The processing & ‘winding’ room that turns cocoons into threads is a veritable miracle of technology and human skill.

Over half of the plant’s 360 employees work in this ‘winding’ section which creates the silk thread through a remarkable series of processes. These start with the cocoons being placed into a ‘vacuum permeating machine,’ which helps water pass through the tight ‘skins’ surrounding the finer silk fibres.


From there, they are dropped under gravity into a divided cylindrical vat, from which they are laboriously scooped into a series of cooking baskets that slowly make their way on a conveyer belt system through a series of ovens at various temperatures from boiling to 30 degrees. This further loosens the internal threads in readiness for the most Heath Robinson-esque of all the gadgets – the skin-remover machine - which uses a set of revolving brushes to gently push aside the ‘skins’ which are then grabbed by what looks like a kind of meat-slicer.

A veritable army of eagle-eyed workers – primarily women in floral dresses with buta-patterned aprons – watch for any foul-up and keep the system running.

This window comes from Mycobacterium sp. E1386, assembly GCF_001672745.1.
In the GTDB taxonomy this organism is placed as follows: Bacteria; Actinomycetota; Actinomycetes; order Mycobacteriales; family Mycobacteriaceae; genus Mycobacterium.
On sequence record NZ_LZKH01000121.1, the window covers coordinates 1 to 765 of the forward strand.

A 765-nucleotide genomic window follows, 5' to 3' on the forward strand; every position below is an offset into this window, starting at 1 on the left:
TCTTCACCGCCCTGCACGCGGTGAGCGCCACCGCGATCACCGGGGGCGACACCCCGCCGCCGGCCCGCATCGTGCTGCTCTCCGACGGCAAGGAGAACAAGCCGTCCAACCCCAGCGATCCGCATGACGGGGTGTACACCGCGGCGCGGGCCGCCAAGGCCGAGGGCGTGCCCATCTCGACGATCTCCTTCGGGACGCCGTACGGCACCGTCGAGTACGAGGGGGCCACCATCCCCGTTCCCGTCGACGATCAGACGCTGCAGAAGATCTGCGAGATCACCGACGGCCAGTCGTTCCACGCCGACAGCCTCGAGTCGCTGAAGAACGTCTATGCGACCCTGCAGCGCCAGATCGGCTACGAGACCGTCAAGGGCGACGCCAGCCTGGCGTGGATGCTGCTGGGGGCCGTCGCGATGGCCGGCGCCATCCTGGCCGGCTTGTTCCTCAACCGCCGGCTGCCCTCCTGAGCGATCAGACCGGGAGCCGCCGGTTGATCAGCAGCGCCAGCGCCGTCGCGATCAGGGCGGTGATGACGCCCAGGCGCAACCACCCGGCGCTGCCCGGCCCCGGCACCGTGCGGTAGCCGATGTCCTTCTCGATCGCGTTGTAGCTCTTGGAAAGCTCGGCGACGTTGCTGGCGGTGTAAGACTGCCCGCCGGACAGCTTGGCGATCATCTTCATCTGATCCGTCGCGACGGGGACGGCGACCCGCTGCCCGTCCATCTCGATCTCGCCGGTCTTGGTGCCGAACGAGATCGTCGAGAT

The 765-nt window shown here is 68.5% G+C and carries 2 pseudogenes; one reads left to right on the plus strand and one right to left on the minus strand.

The skins are pulled off into a very rough yarn allowing the naked silk balls to be washed into a new conveyor system where they bob in carefully designed plastic trays.

They then glide past a vast array of contraptions designed to unravel the balls into single silk threads. Each is fed from a little reservoir of de-skinned cocoons, automatically replenishing when the quantity reaches a low point. Sensors activate mechanical handles to reach down and fish out a few more cocoons from the passing trays.

While highly mechanized, the threads are very fine and frequently require the intervention of skilled human labour to rejoin broken or disconnected threads. That’s no easy task, given the minuscule diameter of the threads, which are almost invisible to the camera.